Resisting the herd during a mania sounds easy in theory, but it’s rarely so in practice. Even the great physicist Isaac Newton succumbed to the South Sea Company stock bubble of 1720, losing £20,000 in the process, the equivalent of some $3 million today. As he put it, “I can calculate the motions of the heavenly bodies, but not the madness of people.”

5. Main Street and Wall Street are worlds apart. The stark contrast between the economy and the financial markets—Main Street and Wall Street, if you will—is one of the great paradoxes in finance. We are witnessing this today. The gulf between the economy and the stock market has perhaps never been wider.

The most counterintuitive and yet historically reliable pattern is that financial markets begin to rebound when the economy is still hitting rock bottom. Conversely, it’s just when employment is peaking that recessions—and accompanying bear markets—are just around the corner. This bizarre relationship stems from two related quirks of financial markets.

First, markets look ahead. How the stock market behaves today is a reflection of what investors see six to 12 months down the line. Second, inflection points in the economy—when things go from terrible to just bad or from great to merely good—matter far more to markets than the absolute state of the economy. In other words, a terrible economy that’s getting less terrible leads to rising stock markets, while a great economy that starts growing more slowly may trigger falling share prices.

6. A great company can be a bad stock. Financial history is replete with examples of this paradox. The Nifty Fifty stocks were the blue-chip companies of their day—stocks like IBM, General Electric, Coca-Cola and Xerox. These were wonderful growth companies but ended up being terrible investments. Ditto for the internet companies of the late 1990s. They were destined to change the world—and lose their investors a truckload of money. Where did investors go wrong? They forgot the maxim that price matters. If you pay too much for a stock, you’ll likely make little or no money, no matter how great the company.

The converse is also true. Distressed companies can be great investments. Yes, some go bankrupt, but many times the best investments are found in the trash heap of companies that are widely shunned by investors. Tobacco stocks turned out to be great performers, despite the huge cloud of litigation hanging over them in the 1990s. Because these were “untouchable” stocks, their valuations fell to such bargain levels that they became wonderful investments.

7. Reversion to the mean is real. If the human brain has an Achilles’ heel, it’s a lack of statistical intuition. Nowhere is this more evident in investing than in the phenomenon of reversion to the mean.

For example, we attribute mutual fund performance entirely to the skill of the fund manager when, in fact, chance plays a much larger role that we’d like to admit. Result: Investors rush to buy a mutual fund that’s outperformed for five or 10 years and yet the fund will likely underperform in the future, as the manager’s lucky streak ends.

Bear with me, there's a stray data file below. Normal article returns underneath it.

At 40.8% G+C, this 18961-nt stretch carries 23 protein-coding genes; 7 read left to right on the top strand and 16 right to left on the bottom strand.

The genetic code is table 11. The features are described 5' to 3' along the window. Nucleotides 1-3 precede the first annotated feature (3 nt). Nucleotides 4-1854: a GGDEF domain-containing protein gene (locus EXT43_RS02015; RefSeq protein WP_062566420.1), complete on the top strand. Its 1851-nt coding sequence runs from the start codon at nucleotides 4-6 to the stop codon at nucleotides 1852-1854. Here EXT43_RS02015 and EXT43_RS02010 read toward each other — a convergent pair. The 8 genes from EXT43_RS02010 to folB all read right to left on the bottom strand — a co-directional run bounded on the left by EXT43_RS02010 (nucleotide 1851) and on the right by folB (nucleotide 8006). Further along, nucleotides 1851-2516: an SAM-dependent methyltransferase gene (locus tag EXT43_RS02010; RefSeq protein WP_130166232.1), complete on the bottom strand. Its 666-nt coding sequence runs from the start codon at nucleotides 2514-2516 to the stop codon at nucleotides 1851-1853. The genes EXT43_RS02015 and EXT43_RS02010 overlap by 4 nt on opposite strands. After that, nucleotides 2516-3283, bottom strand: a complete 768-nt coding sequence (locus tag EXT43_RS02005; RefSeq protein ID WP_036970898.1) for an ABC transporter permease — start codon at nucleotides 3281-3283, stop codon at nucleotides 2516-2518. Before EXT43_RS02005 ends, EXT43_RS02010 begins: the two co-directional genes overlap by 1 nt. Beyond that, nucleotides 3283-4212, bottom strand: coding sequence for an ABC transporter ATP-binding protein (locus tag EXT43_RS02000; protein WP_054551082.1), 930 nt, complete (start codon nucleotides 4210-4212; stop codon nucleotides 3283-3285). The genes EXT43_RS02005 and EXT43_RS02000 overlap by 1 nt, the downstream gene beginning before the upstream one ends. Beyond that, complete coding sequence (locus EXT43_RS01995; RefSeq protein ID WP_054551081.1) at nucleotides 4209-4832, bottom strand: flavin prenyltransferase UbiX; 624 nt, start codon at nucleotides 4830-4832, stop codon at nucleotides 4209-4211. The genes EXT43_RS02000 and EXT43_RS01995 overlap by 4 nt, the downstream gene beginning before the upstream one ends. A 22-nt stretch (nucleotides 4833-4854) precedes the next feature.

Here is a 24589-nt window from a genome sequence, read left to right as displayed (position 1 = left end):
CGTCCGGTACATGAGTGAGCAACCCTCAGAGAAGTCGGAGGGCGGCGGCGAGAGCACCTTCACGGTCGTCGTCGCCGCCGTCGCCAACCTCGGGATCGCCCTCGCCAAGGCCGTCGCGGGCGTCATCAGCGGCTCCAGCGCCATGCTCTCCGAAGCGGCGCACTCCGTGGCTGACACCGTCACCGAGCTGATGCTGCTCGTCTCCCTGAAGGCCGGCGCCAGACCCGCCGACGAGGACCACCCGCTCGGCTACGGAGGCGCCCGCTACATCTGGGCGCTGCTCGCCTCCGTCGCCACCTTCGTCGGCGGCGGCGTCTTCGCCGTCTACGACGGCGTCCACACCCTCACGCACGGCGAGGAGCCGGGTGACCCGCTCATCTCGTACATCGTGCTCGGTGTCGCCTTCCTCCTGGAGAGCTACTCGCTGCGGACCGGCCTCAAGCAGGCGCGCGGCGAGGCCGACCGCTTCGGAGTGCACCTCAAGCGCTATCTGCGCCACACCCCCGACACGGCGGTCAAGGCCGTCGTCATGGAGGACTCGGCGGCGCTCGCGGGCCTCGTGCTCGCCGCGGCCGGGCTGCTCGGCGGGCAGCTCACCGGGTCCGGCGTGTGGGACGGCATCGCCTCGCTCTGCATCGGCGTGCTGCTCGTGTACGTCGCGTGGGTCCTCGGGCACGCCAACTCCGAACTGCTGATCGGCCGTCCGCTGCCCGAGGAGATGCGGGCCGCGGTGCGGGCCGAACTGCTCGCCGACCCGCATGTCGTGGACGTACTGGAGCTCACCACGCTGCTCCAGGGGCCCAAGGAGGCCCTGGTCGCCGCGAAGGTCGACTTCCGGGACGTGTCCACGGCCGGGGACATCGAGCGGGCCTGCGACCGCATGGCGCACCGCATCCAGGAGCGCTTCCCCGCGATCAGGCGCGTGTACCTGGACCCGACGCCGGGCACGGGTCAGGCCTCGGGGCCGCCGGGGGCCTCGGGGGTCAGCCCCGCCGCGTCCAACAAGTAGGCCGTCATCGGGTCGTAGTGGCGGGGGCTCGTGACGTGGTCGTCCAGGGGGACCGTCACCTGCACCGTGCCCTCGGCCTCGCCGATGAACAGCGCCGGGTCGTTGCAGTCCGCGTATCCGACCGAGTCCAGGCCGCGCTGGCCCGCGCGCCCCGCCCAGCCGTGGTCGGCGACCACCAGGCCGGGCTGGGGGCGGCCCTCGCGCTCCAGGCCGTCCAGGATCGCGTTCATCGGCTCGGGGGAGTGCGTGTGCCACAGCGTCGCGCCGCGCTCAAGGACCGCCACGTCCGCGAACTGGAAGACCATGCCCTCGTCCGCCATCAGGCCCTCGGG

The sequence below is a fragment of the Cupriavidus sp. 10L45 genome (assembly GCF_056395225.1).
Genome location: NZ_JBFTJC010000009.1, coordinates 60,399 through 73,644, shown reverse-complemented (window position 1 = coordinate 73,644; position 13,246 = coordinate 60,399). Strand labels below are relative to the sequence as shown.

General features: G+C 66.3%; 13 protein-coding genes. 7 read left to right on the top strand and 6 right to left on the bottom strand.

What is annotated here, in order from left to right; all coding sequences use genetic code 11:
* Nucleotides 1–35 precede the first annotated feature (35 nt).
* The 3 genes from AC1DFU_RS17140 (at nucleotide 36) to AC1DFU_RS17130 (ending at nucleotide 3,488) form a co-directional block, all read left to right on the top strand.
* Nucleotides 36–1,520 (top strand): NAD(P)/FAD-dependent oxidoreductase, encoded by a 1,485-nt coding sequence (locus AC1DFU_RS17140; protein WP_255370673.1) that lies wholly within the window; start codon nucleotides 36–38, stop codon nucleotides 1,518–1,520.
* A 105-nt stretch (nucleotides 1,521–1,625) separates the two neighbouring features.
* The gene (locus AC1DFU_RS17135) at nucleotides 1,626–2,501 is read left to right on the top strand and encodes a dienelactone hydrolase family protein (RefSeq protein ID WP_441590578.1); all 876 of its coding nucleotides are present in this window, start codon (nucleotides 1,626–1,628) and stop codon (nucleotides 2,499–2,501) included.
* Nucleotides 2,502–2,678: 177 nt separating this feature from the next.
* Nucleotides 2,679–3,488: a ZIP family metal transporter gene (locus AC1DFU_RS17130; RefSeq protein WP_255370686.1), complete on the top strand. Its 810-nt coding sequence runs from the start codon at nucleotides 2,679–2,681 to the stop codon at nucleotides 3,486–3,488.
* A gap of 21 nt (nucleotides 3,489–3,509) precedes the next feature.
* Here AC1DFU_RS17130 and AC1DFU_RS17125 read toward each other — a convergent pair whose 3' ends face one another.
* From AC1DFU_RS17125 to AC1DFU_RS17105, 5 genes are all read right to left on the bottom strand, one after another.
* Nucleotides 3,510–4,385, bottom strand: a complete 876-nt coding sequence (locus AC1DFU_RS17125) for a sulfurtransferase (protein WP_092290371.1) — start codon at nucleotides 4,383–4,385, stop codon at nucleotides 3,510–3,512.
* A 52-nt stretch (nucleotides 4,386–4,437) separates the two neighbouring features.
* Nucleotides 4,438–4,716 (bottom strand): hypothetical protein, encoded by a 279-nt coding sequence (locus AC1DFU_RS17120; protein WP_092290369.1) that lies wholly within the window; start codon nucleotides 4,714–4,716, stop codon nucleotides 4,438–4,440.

Even more important, mean reversion plays a major role in the relative performance of asset classes. Here, the phenomenon has more to do with the financial laws of gravity than it does with chance. When one asset class outperforms another for many years, the former becomes more expensive than the latter. Think about how U.S. stocks have outpaced international shares over the past decade. The problem: With higher valuations come lower expected returns.

When investors throw in the towel on an asset class after a period of rotten results, they aren’t always blind to mean reversion. In many cases, they understand it, but they suffer a loss of will. Patience has its limits. Mean reversion is real and ultimately exerts itself, but its time horizon—often decades—is longer than many investors have patience for.

8. If you pay Cadillac prices, you’ll likely get a Honda Civic. In life, you generally get what you pay for. If you’re looking for the best lawyer in town, you know you’ll have to pay up. If you need brain surgery, you don’t bargain hunt. If you want to buy a Cadillac, you expect to pay Cadillac prices.

It’s natural to assume the same holds true in finance. If I want the best money manager to handle my investments, I’ll need to pay a premium for his or her services, right? Wrong. Another of the great investment paradoxes is that paying more generally leads to inferior results. Quite literally, you are paying Cadillac prices for a Honda Civic.

Let’s say that your objective is an 8% annual investment return. If you pay a money manager 1% of your portfolio’s value to handle your investments, she’ll need to earn 9% a year to deliver 8% to you. If instead you pay the same manager 2%, she must now earn 10%. Unlike any other profession, the more handsomely a money manager is compensated, the more difficult his or her job becomes.

If you’re going to be widely diversified across the market—which is a good thing—why handicap your results with high fees? You can get the same broad diversification by investing in low-expense index funds, which means getting similar returns but at a far lower cost. That should translate into better performance net of fees. You have bought a Cadillac for the price of a Honda Civic.

John Lim is a physician and author of “How to Raise Your Child’s Financial IQ,” which is available as both a free PDF and a Kindle edition. His previous articles include Ten Tips for 2021Evasive Action and My Bad. Follow John on Twitter @JohnTLim.